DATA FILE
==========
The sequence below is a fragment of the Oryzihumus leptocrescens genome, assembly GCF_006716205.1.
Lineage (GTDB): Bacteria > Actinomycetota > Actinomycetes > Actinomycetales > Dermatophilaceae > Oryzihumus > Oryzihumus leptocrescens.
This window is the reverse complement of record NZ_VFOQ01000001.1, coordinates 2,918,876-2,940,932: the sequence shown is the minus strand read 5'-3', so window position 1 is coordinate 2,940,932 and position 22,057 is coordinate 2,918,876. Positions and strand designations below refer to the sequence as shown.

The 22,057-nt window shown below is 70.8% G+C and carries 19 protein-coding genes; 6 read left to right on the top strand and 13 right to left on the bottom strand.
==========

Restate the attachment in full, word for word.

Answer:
The sequence below is a fragment of the Oryzihumus leptocrescens genome, assembly GCF_006716205.1.
Lineage (GTDB): Bacteria > Actinomycetota > Actinomycetes > Actinomycetales > Dermatophilaceae > Oryzihumus > Oryzihumus leptocrescens.
This window is the reverse complement of record NZ_VFOQ01000001.1, coordinates 2,918,876-2,940,932: the sequence shown is the minus strand read 5'-3', so window position 1 is coordinate 2,940,932 and position 22,057 is coordinate 2,918,876. Positions and strand designations below refer to the sequence as shown.

The 22,057-nt window shown below is 70.8% G+C and carries 19 protein-coding genes; 6 read left to right on the top strand and 13 right to left on the bottom strand.